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Is justice for all a reality in Zim?

Opinion & Analysis
SECTION 56 of the Constitution provides that “All persons are equal before the law and have the right to equal protection and benefit of the law”. In theory, this means every Zimbabwean should have the capacity to seek and demand redress under the legal system. However, in practice many, Zimbabweans do not have the capacity […]

SECTION 56 of the Constitution provides that “All persons are equal before the law and have the right to equal protection and benefit of the law”. In theory, this means every Zimbabwean should have the capacity to seek and demand redress under the legal system. However, in practice many, Zimbabweans do not have the capacity to gain access to justice. Access to justice is understood as the “ability of people to seek and obtain a remedy through formal and informal institutions of justice, and in conformity with human rights standards”. This entails an individual’s right to have his or her claim heard, and fairly decided by a competent court. By Sandra Kayereka

Despite the theoretical right to have access to justice, some barriers exist for the ordinary Zimbabwean. To start with, there is a general lack of legal knowledge in the society. Legal knowledge and awareness are essential to legal empowerment as one may otherwise fail to seek justice because they do not know their rights under the law. There is insufficient access to free legal information. While a few websites like that of the Parliament of Zimbabwe and the that of the Ministry of Justice, Legal and Parliamentary Affairs provide some legal information in the form of the Constitution, Bills and Hansards, the information is limited to just that, and does not provide, for example, court cases. Although ZimLii (Zimbabwe Legal Information Institute) provides free access to Zimbabwe case law, legislation and journal articles, there is a lack of awareness of the existence of this platforms by people who are not in the legal field.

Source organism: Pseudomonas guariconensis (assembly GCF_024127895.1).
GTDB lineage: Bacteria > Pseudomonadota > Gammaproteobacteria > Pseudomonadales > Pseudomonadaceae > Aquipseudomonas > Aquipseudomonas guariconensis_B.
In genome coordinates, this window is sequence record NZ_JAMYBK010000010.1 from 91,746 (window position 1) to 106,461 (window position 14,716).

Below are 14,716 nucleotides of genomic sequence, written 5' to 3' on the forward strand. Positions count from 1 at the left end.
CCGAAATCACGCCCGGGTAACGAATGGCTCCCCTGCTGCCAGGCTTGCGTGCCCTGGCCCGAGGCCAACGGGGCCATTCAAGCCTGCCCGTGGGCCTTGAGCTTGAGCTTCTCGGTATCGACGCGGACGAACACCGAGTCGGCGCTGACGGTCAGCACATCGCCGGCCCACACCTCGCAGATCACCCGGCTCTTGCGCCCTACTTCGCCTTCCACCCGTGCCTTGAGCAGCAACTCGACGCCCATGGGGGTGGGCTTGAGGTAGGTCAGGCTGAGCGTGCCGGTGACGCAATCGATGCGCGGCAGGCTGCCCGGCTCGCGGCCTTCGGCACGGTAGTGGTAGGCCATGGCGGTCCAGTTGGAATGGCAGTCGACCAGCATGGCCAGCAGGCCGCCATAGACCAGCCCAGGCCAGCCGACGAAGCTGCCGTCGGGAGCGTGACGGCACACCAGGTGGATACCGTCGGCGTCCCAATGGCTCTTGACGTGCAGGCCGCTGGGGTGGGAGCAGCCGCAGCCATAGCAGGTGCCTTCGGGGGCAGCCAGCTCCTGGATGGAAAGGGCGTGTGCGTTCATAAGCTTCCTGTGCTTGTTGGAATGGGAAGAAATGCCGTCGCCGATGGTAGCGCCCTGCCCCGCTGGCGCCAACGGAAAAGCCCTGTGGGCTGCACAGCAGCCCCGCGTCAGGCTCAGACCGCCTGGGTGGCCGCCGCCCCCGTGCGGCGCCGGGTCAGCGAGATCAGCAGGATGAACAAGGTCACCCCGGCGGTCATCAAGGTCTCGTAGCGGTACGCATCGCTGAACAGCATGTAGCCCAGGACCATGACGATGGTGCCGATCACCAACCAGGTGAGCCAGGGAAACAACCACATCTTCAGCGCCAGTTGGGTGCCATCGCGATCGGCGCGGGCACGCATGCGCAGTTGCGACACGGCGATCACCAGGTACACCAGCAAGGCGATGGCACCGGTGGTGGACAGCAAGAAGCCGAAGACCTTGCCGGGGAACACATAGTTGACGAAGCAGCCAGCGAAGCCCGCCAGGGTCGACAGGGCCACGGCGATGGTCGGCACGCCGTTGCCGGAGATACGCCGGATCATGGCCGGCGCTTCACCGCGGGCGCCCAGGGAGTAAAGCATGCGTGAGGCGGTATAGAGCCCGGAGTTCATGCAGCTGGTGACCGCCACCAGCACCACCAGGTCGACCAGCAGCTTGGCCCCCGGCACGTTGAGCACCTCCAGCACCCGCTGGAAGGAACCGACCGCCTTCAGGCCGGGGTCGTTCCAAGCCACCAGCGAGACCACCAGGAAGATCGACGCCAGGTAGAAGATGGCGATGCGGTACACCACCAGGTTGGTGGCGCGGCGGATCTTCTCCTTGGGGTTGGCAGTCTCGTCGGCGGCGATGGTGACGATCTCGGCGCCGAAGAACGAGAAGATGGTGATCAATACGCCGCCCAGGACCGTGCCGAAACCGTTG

Given that easily accessible and free legal information is limited, many people with no legal training will need the services of a legal practitioner to pursue their rights. However, this can be a costly affair. For example, an uncontested divorce can cost in upward of $800.

These costs are prohibitive for a majority of the population in a country where the average salary is about $250 per month. This leaves legal aid as the only option for many people. Our Constitution provides for a general right to legal aid in both criminal and civil cases. Although the government provides legal aid through the Legal Aid Directorate, access to its services is constrained by the application process one must go through and the financial challenges being faced by the Directorate. Several NGOs also provide free legal assistance, but they only address legal problems that relate their core target group and thus advance their overall mission.

In the light of this, many Zimbabweans are left with little choice but to not pursue their rights. In the few cases that one decides to be a self-actor, they are also faced with many challenges, particularly from the court employees who are supposed to assist them. The clerks and the assistant registrars in the Magistrates’ Courts and the High Court, respectively, are supposed to assist the people that attend to their offices, but majority of the time they do not have the required knowledge to assist. Having done some research through the courts a few years ago, I have first-hand experience with the lack of knowledge or made up procedures that exists in the courts and act as barriers to access to justice. One of these made up procedures is in relation to the Administration of Estates Amendment Act. This Act does not provide any set procedure for how a woman whose partner has died can prove they were in an unregistered customary law union and that she is, therefore, the surviving spouse. In the light of this gap in the Act, the magistrate’s court has now adopted a procedure where they ask for at least three affidavits from the deceased’s relatives confirming the union. This procedure has, in some instances, become a barrier for women to access the inheritance they are entitled to, where the deceased’s relatives refuse co-operate. (how this gap can be addressed would have to be an article for another day).